Mar. 24, 2021—Lisa Schultz Bressman & Kevin M. Stack | 74 Vand. L. Rev. 465 (2021) | Judicial deference to agency interpretations of their own statutes is a foundational principle of the administrative state. It recognizes that Congress has the need and desire to delegate the details of regulatory policy to agencies rather than specify those details...

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The Liberal Case Against the Modern Class Action

May. 26, 2020—Martin H. Redish | 73 Vand. L. Rev. 1127 (2020) | Those who classify themselves as liberal generally favor widespread use of class actions as a means of policing corporate misbehavior and protecting the individual worker or consumer against capitalist excesses. In this Essay, however, I take the counterintuitive position that while class action practice...

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Why Class Actions Are Something both Liberals and Conservatives Can Love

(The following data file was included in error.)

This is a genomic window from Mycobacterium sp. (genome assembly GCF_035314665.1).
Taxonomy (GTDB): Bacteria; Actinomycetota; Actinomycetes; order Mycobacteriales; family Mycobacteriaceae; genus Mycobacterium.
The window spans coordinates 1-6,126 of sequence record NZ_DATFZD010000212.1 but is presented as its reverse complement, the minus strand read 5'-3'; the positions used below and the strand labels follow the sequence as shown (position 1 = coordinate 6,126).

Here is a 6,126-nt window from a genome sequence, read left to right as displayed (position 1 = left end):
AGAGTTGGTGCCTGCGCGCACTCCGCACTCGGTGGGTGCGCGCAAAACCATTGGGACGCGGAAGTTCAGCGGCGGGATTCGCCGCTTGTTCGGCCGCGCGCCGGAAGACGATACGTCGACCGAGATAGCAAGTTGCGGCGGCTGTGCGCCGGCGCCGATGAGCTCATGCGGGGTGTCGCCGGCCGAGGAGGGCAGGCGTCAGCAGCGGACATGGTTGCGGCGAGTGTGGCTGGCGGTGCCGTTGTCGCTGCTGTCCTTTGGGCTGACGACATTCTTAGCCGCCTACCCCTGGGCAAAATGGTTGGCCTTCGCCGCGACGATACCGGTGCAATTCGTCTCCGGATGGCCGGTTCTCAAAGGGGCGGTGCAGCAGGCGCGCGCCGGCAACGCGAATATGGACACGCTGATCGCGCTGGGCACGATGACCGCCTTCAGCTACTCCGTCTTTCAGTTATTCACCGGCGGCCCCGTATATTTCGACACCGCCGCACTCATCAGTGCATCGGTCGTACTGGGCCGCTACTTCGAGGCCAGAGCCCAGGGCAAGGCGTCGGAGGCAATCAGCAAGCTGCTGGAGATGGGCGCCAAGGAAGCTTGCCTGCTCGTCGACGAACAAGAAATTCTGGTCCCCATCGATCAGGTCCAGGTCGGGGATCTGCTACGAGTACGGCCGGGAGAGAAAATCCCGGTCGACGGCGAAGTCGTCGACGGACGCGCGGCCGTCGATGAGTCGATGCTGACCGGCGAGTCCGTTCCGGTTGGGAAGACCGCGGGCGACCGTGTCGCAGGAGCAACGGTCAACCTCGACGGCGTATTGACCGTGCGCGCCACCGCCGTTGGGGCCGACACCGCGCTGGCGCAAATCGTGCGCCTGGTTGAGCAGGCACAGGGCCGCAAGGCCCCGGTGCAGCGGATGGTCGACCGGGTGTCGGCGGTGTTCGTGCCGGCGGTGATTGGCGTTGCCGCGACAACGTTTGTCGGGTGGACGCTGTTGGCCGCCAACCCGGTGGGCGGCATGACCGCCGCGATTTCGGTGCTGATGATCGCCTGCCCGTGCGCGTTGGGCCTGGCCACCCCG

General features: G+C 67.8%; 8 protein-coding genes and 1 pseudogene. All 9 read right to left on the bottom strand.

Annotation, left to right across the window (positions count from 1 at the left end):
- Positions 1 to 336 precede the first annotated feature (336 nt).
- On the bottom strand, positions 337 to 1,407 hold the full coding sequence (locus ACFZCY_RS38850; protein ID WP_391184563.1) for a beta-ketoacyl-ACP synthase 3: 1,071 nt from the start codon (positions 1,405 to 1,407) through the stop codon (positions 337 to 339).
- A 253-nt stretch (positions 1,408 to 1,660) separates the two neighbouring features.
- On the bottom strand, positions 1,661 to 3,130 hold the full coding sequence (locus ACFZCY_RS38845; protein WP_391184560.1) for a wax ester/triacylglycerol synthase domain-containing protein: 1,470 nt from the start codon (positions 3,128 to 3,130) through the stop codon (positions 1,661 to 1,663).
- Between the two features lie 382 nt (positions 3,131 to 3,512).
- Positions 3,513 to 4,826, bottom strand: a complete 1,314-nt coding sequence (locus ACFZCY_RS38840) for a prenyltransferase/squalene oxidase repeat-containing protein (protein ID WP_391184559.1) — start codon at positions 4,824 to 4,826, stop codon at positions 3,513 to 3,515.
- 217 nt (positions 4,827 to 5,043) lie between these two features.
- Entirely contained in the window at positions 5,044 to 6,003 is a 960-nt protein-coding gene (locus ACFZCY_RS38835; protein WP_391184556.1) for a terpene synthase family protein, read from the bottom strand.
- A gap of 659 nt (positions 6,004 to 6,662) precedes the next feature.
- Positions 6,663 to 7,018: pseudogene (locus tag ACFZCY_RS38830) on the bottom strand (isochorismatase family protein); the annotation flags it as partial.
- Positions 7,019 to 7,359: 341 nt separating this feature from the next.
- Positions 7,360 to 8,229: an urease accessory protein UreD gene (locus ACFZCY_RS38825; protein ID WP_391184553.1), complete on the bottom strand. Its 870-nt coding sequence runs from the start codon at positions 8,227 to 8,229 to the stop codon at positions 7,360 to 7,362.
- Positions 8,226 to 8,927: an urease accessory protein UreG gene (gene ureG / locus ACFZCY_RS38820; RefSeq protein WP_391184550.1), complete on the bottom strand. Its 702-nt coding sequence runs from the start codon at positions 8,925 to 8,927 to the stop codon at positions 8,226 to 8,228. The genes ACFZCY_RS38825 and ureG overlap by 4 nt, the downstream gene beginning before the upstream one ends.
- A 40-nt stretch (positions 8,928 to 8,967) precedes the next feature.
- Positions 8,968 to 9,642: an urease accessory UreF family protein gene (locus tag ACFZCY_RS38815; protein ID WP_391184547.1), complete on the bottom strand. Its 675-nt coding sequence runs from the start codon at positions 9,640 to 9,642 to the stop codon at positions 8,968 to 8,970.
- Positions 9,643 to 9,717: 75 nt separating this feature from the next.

May. 26, 2020—Brian T. Fitzpatrick | 73 Vand. L. Rev. 1147 (2020) | In Professor Redish’s review of my new book, The Conservative Case for Class Actions, he argues that liberals should oppose the class action because the cy pres doctrine used to distribute settlement money is democratically illegitimate and that conservatives should oppose it because it...

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Social Checks and Balances: A Private Fairness Doctrine

Apr. 20, 2020—Michael P. Vandenbergh | 73 Vand. L. Rev. 811 | This Essay proposes a private standards and certification system to induce media firms to provide more complete and accurate information. It argues that this new private governance system is a viable response to the channelized flow of information that is exacerbating political polarization in the...